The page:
What Dog Breed is Best Suited for Cruising?

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Over the years, we’ve encountered everything from chihuahuas to huskies (yes, huskies) living aboard sailboats, so I’m not convinced that breed matters much, but some dogs are clearly better adapted to boats and the water. The dog lovers among our readers helped us put together this list of relatively small dogs, good travelling dogs that like the water and are happy to curl up in tight spaces during passages.

What follows is a short list of dogs that have been suggested to me as good boat dogs. Many of these are very active dogs, so they would be best suited for bigger boats and owners that took them ashore for long romps during the day.

Schipperke. We encountered one of these Belgian barge dogs while cruising, and it seemed very happy aboard-albeit a little noisy. This was a 60-plus-foot Danish seiner that offered plenty of room for the agile, high-energy dog to roam. Its owner, a former merchant seaman, proudly told us that his dog was a champion rat-catcher.

Bichon Frise. These fluffy little companion dogs are descendants from the water spaniel and the standard poodle. They are good travellers, and they don’t shed. In the 17th and early 18th centuries, they were often carried on tall ships and used as barter items. We once cared for a bichon-poodle mix while its owner was away. The dog seemed quite content aboard the Tayana 37 that was his home, but it wasn’t much of a guard dog.

American water spaniel. These water-loving dogs are much bigger and more active than the bichon, although they are reportedly quite adaptable to apartment life, which I would equate with living aboard.

English springer spaniel. Murphy, our test dog for our doggie life jacket test was a model citizen throughout our two-day test, leading me to believe he’d be quite comfortable on a long-term cruise.

Portuguese waterdog. Before the Obamas Bo, there was Ted Kennedys Splash. These dogs, originally bred to help Mediterranean net fishermen, seem well-suited for the water.

Retrievers. Labrador retriever, golden retriever, Chesapeake Bay retriever . . . any retriever seems like a great choice for a boat, so long as they get enough exercise. I was sad to learn that writer Farley Mowats beloved retriever, a St. Johns water dog, became extinct in the 1980s. Teddy Roosevelts Chesepeake Bay retriever-aptly named Sailor Boy-relished time in the water. Retrievers seem to require a lot of play/work, so I’m not sure whether they would be happy during longer passages, but at least you’d never lose a hat overboard again.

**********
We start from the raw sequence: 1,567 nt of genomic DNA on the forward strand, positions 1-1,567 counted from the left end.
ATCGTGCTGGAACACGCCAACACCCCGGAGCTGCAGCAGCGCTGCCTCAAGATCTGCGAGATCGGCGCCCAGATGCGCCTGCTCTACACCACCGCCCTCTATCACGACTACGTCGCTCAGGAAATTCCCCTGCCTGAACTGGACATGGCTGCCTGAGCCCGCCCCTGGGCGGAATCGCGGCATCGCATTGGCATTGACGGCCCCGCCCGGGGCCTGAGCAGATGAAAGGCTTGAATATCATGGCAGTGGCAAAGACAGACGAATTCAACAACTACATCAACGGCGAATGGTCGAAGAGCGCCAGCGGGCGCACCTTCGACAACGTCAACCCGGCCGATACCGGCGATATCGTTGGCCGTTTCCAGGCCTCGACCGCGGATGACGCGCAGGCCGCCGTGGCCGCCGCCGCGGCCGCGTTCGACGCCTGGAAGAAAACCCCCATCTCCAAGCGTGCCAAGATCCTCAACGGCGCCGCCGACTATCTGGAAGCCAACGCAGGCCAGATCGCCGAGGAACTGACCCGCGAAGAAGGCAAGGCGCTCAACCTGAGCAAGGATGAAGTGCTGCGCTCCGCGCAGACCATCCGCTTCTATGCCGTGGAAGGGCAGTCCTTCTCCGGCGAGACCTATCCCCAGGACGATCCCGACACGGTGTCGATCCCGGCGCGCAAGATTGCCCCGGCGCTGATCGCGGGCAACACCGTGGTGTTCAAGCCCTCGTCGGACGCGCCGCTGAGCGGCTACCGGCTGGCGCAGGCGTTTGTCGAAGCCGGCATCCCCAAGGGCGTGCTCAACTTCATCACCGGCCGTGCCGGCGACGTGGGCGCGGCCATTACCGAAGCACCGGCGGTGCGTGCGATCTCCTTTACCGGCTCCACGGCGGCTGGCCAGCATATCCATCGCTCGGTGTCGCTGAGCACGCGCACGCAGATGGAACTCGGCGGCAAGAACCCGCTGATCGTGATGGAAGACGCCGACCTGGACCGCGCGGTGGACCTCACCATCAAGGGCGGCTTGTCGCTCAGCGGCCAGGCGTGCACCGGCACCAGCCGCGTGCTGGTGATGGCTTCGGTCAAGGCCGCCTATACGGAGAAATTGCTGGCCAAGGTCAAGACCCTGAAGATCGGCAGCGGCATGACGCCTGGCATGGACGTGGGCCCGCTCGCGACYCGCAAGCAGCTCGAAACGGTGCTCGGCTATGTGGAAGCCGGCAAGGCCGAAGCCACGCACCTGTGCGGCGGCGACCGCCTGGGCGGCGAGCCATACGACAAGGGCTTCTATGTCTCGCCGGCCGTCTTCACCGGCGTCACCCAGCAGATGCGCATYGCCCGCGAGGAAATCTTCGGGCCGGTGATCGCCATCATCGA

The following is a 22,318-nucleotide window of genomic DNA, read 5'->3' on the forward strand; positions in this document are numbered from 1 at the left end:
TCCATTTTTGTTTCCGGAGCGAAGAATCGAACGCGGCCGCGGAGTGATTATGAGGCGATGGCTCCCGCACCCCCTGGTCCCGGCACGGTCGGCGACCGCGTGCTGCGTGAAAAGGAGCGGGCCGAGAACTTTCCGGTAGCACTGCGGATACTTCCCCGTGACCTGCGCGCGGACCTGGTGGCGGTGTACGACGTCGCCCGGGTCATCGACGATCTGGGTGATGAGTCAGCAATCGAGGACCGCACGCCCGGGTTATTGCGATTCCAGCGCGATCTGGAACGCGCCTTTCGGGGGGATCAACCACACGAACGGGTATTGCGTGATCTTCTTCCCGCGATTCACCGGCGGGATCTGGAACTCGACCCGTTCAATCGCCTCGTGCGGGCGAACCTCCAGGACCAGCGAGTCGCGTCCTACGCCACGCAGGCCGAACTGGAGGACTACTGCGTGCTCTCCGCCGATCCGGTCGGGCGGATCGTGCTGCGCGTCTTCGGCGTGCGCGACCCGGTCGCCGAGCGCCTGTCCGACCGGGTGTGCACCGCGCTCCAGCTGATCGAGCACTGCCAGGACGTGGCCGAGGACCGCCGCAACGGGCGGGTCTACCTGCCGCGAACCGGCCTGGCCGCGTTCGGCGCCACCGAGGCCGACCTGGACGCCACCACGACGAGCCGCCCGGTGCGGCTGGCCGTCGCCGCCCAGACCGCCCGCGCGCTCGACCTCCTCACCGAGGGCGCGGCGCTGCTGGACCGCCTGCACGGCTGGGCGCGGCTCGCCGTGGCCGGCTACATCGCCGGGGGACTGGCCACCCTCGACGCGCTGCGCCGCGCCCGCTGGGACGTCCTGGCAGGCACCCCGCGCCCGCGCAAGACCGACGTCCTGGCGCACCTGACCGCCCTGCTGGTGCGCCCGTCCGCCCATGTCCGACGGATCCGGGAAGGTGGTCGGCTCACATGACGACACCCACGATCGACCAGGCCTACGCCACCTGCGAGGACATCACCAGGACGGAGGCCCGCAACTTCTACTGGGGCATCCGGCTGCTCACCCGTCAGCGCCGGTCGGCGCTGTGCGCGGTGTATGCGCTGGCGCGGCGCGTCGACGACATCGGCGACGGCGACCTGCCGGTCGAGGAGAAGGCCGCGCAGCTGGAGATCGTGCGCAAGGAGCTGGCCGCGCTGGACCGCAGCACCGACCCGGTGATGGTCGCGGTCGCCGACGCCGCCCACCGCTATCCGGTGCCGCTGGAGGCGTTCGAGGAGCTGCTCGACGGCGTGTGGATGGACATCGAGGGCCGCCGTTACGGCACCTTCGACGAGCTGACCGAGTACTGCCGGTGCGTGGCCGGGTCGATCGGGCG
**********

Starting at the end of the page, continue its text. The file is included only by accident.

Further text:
This is a very short list. Other dogs we’ve looked at include Staffordshire terriers, Catahoula, poodles, beagles, Irish setters, cocker spaniels, and even Newfoundlands, but I worry that some of the bigger, more active breeds may need more exercise than the boat life could provide. Owning a dog is responsibility enough when living ashore; only a sailor who truly understands the commitment required should consider bringing one aboard.

I’m interested in hearing about other peoples experience with boat dogs, tips on care, and what breeds they suggest. Please share your comments below. We’d love to see more canine pictures for our Facebook page. You can also email or send digital photos to us ty practicalsailor@belvoir.com

Practical Sailor has been independently testing and reporting on marine products for serious sailors for more than 45 years. Supported entirely by subscribers, Practical Sailor accepts no advertising or any form of compensation from manufacturers whose products we test. Testing is carried out by a team of experts from a wide range of fields including marine electronics, marine safety, marine surveying, sailboat rigging, sailmaking, engineering, ocean sailing, sailboat racing, and sailboat construction and design. This diversity of expertise allows us to carry out in-depth, objective evaluation of virtually every product available to serious sailors. Practical Sailor is edited by Darrell Nicholson, a long-time liveaboard sailor and trans-Pacific cruiser with more than three decades of experience as a marine writer, photographer, boat captain, and product tester. Before taking on the editor’s position at Practical Sailor, Darrell was the editor of Offshore magazine, a boating-lifestyle magazine serving the New England area. Darrell has won multiple awards from Boating Writer’s International, including the Monk Farnham award for editorial excellence. He holds a U.S. Coast Guard 100-ton Master license and has worked as a harbor pilot and skippered a variety of commercial charter boats.

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